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    TerraN_EmpirE Tyrant King

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    I think it falls into the former. depending on exposure and treatment time some agents can be survived. Standard issue of the military in the event of a Nerve gas attack is a anticholinergic injection.
    Of course that is dangerous in it's own right, In the first Gulf war when Sadam launched Scuds at Isreal some people became convinced that they were loaded with poison gas, Many put on there gas masks and some injected themselves with Atropine which is used to counter Nerve agents and needed to be treated for the effects.
    Obidoxime is also used. They are not cures per say but it can counter the effects.
    https://chemm.nlm.nih.gov/antidote_nerveagents.htm
     
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  6. Jura
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    Jura Lieutenant General

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    (12) United States Patent (10) Patent No.: US 9,132,135 B2

    probably doesn't answer your questions, is interesting though
     
  7. nicky
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    nicky Junior Member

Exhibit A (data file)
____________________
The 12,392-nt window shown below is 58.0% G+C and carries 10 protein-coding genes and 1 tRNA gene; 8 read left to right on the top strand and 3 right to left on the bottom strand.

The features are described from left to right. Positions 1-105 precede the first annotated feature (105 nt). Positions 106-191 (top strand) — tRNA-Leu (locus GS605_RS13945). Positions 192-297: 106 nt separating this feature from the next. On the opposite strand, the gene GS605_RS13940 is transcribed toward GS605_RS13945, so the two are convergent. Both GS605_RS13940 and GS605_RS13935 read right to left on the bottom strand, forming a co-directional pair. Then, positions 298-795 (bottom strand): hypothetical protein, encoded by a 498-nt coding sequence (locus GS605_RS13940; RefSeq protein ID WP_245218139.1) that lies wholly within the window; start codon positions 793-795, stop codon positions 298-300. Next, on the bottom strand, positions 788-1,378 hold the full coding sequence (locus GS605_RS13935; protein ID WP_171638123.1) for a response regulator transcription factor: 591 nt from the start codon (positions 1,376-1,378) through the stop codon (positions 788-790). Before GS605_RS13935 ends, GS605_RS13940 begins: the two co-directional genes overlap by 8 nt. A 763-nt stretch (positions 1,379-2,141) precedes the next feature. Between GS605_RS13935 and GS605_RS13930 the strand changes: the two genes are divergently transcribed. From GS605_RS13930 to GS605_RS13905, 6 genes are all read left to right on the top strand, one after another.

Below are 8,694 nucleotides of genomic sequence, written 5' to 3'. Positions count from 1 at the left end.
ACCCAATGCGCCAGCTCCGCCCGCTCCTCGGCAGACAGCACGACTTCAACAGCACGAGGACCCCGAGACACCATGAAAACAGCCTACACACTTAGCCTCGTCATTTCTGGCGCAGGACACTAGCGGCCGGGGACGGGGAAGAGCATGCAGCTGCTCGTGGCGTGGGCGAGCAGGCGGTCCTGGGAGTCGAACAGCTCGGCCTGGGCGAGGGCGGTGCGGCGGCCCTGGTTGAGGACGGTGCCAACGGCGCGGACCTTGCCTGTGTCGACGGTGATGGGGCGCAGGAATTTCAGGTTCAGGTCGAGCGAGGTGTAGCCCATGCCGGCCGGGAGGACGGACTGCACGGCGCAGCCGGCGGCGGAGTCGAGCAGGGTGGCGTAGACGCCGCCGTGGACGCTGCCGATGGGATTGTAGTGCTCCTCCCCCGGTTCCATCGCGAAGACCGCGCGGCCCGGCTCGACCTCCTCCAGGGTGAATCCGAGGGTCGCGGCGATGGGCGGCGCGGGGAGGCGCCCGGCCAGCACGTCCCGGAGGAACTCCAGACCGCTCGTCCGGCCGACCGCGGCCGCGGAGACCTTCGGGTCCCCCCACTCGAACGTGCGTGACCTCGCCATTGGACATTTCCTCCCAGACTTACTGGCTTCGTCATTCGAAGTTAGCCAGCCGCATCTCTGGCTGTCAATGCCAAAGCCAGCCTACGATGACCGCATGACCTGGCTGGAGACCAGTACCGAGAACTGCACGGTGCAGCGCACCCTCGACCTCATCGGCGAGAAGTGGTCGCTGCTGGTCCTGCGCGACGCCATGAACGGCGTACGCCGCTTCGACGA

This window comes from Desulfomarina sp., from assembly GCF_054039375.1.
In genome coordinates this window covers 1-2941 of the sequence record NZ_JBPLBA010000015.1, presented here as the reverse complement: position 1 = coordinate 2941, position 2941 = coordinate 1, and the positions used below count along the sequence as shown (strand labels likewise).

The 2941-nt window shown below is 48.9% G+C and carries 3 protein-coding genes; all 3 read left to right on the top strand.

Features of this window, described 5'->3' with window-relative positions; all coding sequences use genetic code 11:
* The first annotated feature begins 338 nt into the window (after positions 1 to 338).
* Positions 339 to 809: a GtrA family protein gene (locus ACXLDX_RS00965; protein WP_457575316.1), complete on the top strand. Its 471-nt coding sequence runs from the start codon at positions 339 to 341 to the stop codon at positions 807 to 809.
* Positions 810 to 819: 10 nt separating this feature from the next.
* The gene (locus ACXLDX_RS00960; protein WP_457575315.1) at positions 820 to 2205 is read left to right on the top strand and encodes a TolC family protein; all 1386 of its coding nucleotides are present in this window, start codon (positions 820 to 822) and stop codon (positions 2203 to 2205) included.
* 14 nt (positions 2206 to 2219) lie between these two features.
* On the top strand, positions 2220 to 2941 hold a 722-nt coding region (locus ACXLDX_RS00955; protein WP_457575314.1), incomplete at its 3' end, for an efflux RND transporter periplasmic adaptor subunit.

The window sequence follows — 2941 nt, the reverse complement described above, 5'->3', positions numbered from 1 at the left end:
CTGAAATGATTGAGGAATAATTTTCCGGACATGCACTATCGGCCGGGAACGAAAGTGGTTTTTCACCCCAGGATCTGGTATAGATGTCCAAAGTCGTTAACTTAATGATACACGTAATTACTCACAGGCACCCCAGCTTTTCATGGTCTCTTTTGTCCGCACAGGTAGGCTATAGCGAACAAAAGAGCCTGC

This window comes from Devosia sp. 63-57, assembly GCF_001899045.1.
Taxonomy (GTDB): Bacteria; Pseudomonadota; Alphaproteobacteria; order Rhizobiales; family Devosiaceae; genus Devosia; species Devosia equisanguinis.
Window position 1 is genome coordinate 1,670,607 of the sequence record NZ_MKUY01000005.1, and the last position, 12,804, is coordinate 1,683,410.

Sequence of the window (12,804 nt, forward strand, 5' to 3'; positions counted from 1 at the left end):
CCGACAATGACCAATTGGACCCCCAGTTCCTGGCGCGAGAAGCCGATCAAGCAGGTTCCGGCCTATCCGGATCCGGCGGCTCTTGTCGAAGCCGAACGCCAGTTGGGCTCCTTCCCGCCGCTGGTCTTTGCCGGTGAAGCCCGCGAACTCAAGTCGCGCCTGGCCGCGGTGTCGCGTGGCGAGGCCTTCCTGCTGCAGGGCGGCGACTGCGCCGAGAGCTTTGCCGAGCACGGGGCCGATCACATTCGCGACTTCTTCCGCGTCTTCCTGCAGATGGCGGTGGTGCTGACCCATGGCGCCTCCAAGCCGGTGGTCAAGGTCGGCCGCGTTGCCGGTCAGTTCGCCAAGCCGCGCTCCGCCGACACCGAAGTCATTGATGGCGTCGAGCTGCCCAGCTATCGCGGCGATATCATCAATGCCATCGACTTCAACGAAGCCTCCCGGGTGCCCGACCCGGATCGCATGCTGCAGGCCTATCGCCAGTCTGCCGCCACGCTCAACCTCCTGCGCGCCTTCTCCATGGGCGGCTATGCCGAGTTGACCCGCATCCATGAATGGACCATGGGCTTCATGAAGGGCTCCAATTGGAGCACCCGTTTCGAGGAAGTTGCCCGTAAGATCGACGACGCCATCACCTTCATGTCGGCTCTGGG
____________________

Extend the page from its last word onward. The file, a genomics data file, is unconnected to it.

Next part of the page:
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    The BBC interviewed recently a chemical weapon expert who stated among other things that specific nerve agent indetification requires many hours and there is no antidote to the particular agent.

    He pointed out that there has never been any known case of recovery from that agent and flatly denied a possibility of a full recovery.

    Yet the daughter in her brief telephone conversation with her cousin in Russia sounded like somebody who had probably light flue last year (if at all).

    She carefully avoided to use words like "poison" or "malady", referring only to "temporary disorientation".

    She also warned in advance that her cousin would not be issued visa to visit her in England ("they will not give it to you, you know").
    That's exactly happened two days later.
     
  8. TerraN_EmpirE
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    TerraN_EmpirE Tyrant King

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  9. nicky
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    nicky Junior Member

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    atropine injection is the first standard and immediate procedure.
    then come specialists who have some time to identify the agent and choose specific treatment.
     
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  10. TerraN_EmpirE
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    Atropine is just one of a number of drugs intended to counter the effects of the agent. Because Nerve agent targets the central nervous system causing seizures and inhibiting respiratory shut down.
    Diazepam or midazolam are also used for countering the seizures effects.